Driving Through the Stigma of Mental Health

Asking for help with mental health issues is not usually as easy as ordering at a drive-thru restaurant. But a group of Concordia students wanted to make it that simple.

“We really wanted to get ahold of as many people as we could,” said senior Jamie Burss.

Social work and neuroscience students partnered with Prairie St. John’s, a psychiatric care facility, for a community wellness event in Moorhead aimed at easing access to care. People taking part received a free meal and a packet with a list of resources without having to get out of their car.

Miguel Garcia III ’22 called it a heartwarming experience to work toward dropping the stigma of mental health struggles.

“When someone is dealing with mental health, they’re scared to talk about it because it’s seen as weak, or you’re seen as overexaggerating, or it’s not real,” Garcia said. “But in reality, mental health should be treated like any other injury – any other illness when you go to the doctor and get help right away.”

Statistics on mental health are eye-opening:

•        20-25% of American adults will meet diagnostic criteria for a mental health disorder at some point in their lives (National Alliance on Mental Illness).

•        20% of Americans under 18 will experience one or more episodes of major depression by the time they reach adulthood (National Alliance on Mental Illness).

•        Approximately 44,000 people die by suicide every year (American Foundation for Suicide Prevention and the Substance Abuse and Mental Health Services Administration).

Josh Sayler, the director of business development at Prairie St. John’s, said the facility has had a 20% increase in calls from people seeking care from last year. While the number may seem alarming, it indicates some good news.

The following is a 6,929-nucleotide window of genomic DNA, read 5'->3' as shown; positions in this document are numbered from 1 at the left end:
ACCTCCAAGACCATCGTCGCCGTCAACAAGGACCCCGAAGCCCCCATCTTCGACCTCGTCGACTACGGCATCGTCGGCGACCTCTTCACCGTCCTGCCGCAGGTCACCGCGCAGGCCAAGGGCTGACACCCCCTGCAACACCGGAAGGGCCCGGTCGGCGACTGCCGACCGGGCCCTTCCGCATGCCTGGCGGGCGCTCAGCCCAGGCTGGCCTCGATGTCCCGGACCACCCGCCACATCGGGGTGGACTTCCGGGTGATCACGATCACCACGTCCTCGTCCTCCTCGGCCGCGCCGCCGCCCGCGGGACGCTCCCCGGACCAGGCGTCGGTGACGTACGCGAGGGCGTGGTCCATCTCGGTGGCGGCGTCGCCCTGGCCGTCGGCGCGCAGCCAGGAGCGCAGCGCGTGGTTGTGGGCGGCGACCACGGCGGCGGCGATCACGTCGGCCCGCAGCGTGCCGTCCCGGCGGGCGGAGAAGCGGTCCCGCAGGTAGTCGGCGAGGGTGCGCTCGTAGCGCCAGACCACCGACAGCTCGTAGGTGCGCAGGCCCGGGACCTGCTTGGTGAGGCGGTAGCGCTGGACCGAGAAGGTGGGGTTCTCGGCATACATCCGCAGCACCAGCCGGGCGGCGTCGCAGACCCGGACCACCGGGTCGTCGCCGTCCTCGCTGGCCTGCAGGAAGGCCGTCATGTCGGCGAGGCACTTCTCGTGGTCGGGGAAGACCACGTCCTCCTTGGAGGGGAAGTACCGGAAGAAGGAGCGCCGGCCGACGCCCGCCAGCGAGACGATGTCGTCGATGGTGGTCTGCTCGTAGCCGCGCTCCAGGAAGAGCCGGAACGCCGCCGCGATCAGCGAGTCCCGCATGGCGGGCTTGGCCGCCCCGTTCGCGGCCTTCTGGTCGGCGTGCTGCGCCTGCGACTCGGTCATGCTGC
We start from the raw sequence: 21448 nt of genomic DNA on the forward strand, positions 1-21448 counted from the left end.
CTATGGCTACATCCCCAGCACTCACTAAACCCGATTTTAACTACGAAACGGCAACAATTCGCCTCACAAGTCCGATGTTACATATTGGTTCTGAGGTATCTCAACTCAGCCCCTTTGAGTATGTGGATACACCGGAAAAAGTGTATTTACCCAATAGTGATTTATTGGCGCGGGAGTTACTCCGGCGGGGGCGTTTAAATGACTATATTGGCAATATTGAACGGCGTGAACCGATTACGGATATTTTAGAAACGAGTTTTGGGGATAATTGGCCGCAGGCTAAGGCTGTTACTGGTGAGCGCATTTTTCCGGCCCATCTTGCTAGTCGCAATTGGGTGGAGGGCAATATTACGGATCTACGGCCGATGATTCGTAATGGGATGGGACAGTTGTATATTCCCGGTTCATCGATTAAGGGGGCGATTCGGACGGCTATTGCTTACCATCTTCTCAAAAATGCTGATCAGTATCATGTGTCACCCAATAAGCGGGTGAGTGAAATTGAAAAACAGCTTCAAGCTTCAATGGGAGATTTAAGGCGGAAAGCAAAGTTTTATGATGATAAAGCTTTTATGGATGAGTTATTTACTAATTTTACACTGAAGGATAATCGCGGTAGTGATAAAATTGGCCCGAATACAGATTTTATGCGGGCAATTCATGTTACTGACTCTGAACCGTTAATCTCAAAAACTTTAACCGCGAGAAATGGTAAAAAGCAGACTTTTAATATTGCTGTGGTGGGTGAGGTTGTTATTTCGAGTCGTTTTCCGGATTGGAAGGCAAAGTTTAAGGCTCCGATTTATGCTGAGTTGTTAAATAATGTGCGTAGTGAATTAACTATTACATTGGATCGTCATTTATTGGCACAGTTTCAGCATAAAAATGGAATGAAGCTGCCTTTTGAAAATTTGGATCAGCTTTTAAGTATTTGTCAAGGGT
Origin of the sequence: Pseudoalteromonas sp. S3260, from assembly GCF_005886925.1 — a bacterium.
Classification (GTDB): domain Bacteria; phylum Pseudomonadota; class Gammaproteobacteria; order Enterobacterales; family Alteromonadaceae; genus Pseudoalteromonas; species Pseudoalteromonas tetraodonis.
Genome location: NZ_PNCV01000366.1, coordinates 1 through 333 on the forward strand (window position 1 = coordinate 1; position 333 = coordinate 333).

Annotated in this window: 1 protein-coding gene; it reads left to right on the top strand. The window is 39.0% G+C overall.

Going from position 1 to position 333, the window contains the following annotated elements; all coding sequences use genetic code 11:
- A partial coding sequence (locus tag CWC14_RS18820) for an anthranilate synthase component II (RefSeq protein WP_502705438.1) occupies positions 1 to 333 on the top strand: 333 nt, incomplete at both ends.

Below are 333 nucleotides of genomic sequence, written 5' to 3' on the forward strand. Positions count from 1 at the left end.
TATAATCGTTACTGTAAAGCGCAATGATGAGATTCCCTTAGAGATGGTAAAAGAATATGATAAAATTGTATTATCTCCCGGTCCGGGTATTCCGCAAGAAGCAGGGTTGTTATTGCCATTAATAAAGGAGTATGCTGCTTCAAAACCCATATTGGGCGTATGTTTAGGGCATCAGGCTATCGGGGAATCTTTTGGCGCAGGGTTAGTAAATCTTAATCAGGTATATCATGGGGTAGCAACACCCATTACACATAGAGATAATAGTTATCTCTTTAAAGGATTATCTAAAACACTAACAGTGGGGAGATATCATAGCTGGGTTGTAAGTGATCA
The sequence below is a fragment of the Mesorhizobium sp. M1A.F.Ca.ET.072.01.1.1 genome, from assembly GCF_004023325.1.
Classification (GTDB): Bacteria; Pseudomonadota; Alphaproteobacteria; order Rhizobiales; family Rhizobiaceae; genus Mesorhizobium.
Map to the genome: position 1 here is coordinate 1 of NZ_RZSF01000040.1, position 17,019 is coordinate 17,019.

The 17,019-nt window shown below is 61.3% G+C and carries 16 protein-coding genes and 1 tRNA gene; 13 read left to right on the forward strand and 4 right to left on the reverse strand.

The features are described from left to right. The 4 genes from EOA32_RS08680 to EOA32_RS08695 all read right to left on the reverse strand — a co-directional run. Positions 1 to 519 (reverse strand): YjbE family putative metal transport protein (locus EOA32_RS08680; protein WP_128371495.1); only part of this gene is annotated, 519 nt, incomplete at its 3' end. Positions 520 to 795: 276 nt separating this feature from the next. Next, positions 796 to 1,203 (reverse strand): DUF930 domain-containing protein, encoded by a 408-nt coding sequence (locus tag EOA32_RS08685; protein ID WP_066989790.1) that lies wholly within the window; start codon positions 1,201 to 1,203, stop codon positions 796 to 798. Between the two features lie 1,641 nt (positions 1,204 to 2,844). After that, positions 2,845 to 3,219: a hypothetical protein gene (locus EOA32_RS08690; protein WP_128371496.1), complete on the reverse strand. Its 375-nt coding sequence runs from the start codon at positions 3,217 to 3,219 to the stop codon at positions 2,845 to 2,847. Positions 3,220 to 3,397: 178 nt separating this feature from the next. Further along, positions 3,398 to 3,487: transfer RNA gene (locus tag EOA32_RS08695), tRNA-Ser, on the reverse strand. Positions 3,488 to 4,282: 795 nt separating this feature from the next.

“More people seeking services shows we are being successful at eroding the stigma surrounding mental health,” Sayler said. “There is hope, and students looking to enter this field need to be aware of that.”

Burss and Garcia are acutely aware that isolation can play a major role in depression. After the event, the group of students went to Fargo-Moorhead shelters to deliver meals and resource packets to people who are homeless – a population particularly affected by isolation.

“A lot of people in shelters are dealing with addictions that started as an easier coping mechanism of mental health,” Garcia said. “Access to therapy, clinics, and medication is way harder than it should be. In the package, there are phone numbers and addresses so they can go somewhere to try to get help if they’re feeling like harming themselves or just want to talk. Just talking about it is so important.”

PEAK Opportunity

The students created the drive-thru event as part of their PEAK, or Pivotal Experience in Applied Knowledge, requirement. The PEAK program is designed to build on what students learn in the classroom by providing them with real-world experiences to better prepare them for life after graduation.

Through this project, the students learned about making a proposal, sending it to a foundation, getting approval, and even publicizing the event with local media outlets.

“I think other schools should fight to make a difference like Concordia does,” Garcia said. “We get to do something like that and make a difference in somebody’s life.”

Sayler called the event an important crash course for students to succeed.

“Rapport is what builds relationships and, outside of the public education piece, an event like the one we worked together on helps students learn how to build these relationships in a very real, hands-on way that I think melds very well with the purpose of the PEAK program,” Sayler said. “Many industries are relationship-driven, but not to the extent behavioral health is. It can literally be life and death.”

“It’s something that definitely needs to be talked more about and become more normalized in conversation,” Burss said. “We’re trying to get people to realize that you’re not alone in your battle with mental health.”

If you or someone you know may be considering suicide, please reach out to the National Suicide Prevention Line at 1.800.273.8255 or text HOME to the Crisis Text Line.